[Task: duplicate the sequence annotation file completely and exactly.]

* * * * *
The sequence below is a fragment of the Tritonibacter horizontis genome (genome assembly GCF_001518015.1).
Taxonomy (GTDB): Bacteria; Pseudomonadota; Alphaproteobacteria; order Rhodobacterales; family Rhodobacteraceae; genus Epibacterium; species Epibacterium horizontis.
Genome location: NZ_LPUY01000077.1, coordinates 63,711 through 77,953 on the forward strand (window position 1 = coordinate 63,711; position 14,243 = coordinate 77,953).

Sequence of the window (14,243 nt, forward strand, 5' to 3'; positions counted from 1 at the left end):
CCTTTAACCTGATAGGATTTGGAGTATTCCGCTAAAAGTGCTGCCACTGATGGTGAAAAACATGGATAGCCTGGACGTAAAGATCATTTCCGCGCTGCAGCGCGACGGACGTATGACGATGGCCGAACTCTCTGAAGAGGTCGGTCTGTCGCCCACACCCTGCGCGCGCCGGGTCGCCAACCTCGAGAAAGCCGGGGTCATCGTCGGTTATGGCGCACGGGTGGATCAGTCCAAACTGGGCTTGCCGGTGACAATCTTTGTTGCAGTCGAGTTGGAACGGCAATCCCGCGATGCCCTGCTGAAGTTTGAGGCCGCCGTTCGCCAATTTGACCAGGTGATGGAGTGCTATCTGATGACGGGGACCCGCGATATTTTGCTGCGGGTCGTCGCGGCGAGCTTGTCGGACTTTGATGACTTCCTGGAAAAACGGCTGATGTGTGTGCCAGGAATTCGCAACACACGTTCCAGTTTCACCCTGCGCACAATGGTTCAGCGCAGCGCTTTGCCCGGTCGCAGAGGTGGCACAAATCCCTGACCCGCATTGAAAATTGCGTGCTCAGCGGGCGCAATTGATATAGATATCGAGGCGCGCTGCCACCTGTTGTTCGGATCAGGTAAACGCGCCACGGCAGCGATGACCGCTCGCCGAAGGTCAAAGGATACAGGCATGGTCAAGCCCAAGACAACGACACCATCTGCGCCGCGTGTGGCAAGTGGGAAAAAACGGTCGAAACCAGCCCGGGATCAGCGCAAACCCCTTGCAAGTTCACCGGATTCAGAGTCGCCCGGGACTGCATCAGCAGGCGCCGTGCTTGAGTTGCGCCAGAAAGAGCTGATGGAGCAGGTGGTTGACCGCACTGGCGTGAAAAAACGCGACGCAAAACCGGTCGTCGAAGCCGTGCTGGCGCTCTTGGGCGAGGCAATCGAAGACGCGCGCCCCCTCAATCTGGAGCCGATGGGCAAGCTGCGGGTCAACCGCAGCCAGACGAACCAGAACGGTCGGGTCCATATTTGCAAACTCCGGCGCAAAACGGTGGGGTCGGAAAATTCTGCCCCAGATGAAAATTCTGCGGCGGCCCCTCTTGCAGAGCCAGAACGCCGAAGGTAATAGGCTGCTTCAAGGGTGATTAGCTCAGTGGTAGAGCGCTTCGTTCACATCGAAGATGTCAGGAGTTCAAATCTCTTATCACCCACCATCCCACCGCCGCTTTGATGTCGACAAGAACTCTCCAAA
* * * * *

The sequence below is a fragment of the Tritonibacter horizontis genome (genome assembly GCF_001518015.1).
Taxonomy (GTDB): Bacteria; Pseudomonadota; Alphaproteobacteria; order Rhodobacterales; family Rhodobacteraceae; genus Epibacterium; species Epibacterium horizontis.
Genome location: NZ_LPUY01000077.1, coordinates 63,711 through 77,953 on the forward strand (window position 1 = coordinate 63,711; position 14,243 = coordinate 77,953).

Sequence of the window (14,243 nt, forward strand, 5' to 3'; positions counted from 1 at the left end):
CCTTTAACCTGATAGGATTTGGAGTATTCCGCTAAAAGTGCTGCCACTGATGGTGAAAAACATGGATAGCCTGGACGTAAAGATCATTTCCGCGCTGCAGCGCGACGGACGTATGACGATGGCCGAACTCTCTGAAGAGGTCGGTCTGTCGCCCACACCCTGCGCGCGCCGGGTCGCCAACCTCGAGAAAGCCGGGGTCATCGTCGGTTATGGCGCACGGGTGGATCAGTCCAAACTGGGCTTGCCGGTGACAATCTTTGTTGCAGTCGAGTTGGAACGGCAATCCCGCGATGCCCTGCTGAAGTTTGAGGCCGCCGTTCGCCAATTTGACCAGGTGATGGAGTGCTATCTGATGACGGGGACCCGCGATATTTTGCTGCGGGTCGTCGCGGCGAGCTTGTCGGACTTTGATGACTTCCTGGAAAAACGGCTGATGTGTGTGCCAGGAATTCGCAACACACGTTCCAGTTTCACCCTGCGCACAATGGTTCAGCGCAGCGCTTTGCCCGGTCGCAGAGGTGGCACAAATCCCTGACCCGCATTGAAAATTGCGTGCTCAGCGGGCGCAATTGATATAGATATCGAGGCGCGCTGCCACCTGTTGTTCGGATCAGGTAAACGCGCCACGGCAGCGATGACCGCTCGCCGAAGGTCAAAGGATACAGGCATGGTCAAGCCCAAGACAACGACACCATCTGCGCCGCGTGTGGCAAGTGGGAAAAAACGGTCGAAACCAGCCCGGGATCAGCGCAAACCCCTTGCAAGTTCACCGGATTCAGAGTCGCCCGGGACTGCATCAGCAGGCGCCGTGCTTGAGTTGCGCCAGAAAGAGCTGATGGAGCAGGTGGTTGACCGCACTGGCGTGAAAAAACGCGACGCAAAACCGGTCGTCGAAGCCGTGCTGGCGCTCTTGGGCGAGGCAATCGAAGACGCGCGCCCCCTCAATCTGGAGCCGATGGGCAAGCTGCGGGTCAACCGCAGCCAGACGAACCAGAACGGTCGGGTCCATATTTGCAAACTCCGGCGCAAAACGGTGGGGTCGGAAAATTCTGCCCCAGATGAAAATTCTGCGGCGGCCCCTCTTGCAGAGCCAGAACGCCGAAGGTAATAGGCTGCTTCAAGGGTGATTAGCTCAGTGGTAGAGCGCTTCGTTCACATCGAAGATGTCAGGAGTTCAAATCTCTTATCACCCACCATCCCACCGCCGCTTTGATGTCGACAAGAACTCTCCAAA